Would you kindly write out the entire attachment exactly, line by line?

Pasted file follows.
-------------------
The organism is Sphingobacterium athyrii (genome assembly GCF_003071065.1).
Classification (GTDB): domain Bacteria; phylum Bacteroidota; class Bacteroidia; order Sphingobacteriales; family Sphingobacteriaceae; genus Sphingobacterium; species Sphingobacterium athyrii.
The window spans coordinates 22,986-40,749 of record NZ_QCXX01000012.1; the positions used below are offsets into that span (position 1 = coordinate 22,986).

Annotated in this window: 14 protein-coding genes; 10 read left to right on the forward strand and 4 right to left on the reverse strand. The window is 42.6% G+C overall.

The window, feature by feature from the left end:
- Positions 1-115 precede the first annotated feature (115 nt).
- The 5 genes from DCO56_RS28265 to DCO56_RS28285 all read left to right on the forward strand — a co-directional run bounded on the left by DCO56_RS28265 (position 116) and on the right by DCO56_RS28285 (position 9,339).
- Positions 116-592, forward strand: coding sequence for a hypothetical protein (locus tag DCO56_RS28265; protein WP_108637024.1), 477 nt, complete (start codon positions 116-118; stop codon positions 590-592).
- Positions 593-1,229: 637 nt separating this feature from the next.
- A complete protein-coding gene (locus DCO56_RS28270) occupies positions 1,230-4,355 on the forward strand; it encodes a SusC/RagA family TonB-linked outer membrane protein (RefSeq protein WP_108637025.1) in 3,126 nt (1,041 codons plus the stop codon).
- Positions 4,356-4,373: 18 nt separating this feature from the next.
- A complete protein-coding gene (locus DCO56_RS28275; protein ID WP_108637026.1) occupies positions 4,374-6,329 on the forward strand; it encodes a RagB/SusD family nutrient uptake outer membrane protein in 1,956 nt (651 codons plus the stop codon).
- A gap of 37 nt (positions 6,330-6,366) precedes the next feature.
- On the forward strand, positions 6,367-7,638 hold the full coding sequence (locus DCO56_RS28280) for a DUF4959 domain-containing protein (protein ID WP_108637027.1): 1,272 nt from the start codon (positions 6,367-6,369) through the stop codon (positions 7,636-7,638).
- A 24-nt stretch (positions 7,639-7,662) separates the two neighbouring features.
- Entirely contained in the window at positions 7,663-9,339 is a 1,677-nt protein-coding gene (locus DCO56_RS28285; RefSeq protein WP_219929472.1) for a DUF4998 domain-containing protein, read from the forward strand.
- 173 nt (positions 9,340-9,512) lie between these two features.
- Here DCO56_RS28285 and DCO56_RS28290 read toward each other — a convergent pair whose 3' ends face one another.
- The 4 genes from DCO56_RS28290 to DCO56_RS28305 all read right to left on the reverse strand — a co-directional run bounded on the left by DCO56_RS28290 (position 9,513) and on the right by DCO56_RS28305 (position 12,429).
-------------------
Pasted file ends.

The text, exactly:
The organism is Sphingobacterium athyrii (genome assembly GCF_003071065.1).
Classification (GTDB): domain Bacteria; phylum Bacteroidota; class Bacteroidia; order Sphingobacteriales; family Sphingobacteriaceae; genus Sphingobacterium; species Sphingobacterium athyrii.
The window spans coordinates 22,986-40,749 of record NZ_QCXX01000012.1; the positions used below are offsets into that span (position 1 = coordinate 22,986).

Annotated in this window: 14 protein-coding genes; 10 read left to right on the forward strand and 4 right to left on the reverse strand. The window is 42.6% G+C overall.

The window, feature by feature from the left end:
- Positions 1-115 precede the first annotated feature (115 nt).
- The 5 genes from DCO56_RS28265 to DCO56_RS28285 all read left to right on the forward strand — a co-directional run bounded on the left by DCO56_RS28265 (position 116) and on the right by DCO56_RS28285 (position 9,339).
- Positions 116-592, forward strand: coding sequence for a hypothetical protein (locus tag DCO56_RS28265; protein WP_108637024.1), 477 nt, complete (start codon positions 116-118; stop codon positions 590-592).
- Positions 593-1,229: 637 nt separating this feature from the next.
- A complete protein-coding gene (locus DCO56_RS28270) occupies positions 1,230-4,355 on the forward strand; it encodes a SusC/RagA family TonB-linked outer membrane protein (RefSeq protein WP_108637025.1) in 3,126 nt (1,041 codons plus the stop codon).
- Positions 4,356-4,373: 18 nt separating this feature from the next.
- A complete protein-coding gene (locus DCO56_RS28275; protein ID WP_108637026.1) occupies positions 4,374-6,329 on the forward strand; it encodes a RagB/SusD family nutrient uptake outer membrane protein in 1,956 nt (651 codons plus the stop codon).
- A gap of 37 nt (positions 6,330-6,366) precedes the next feature.
- On the forward strand, positions 6,367-7,638 hold the full coding sequence (locus DCO56_RS28280) for a DUF4959 domain-containing protein (protein ID WP_108637027.1): 1,272 nt from the start codon (positions 6,367-6,369) through the stop codon (positions 7,636-7,638).
- A 24-nt stretch (positions 7,639-7,662) separates the two neighbouring features.
- Entirely contained in the window at positions 7,663-9,339 is a 1,677-nt protein-coding gene (locus DCO56_RS28285; RefSeq protein WP_219929472.1) for a DUF4998 domain-containing protein, read from the forward strand.
- 173 nt (positions 9,340-9,512) lie between these two features.
- Here DCO56_RS28285 and DCO56_RS28290 read toward each other — a convergent pair whose 3' ends face one another.
- The 4 genes from DCO56_RS28290 to DCO56_RS28305 all read right to left on the reverse strand — a co-directional run bounded on the left by DCO56_RS28290 (position 9,513) and on the right by DCO56_RS28305 (position 12,429).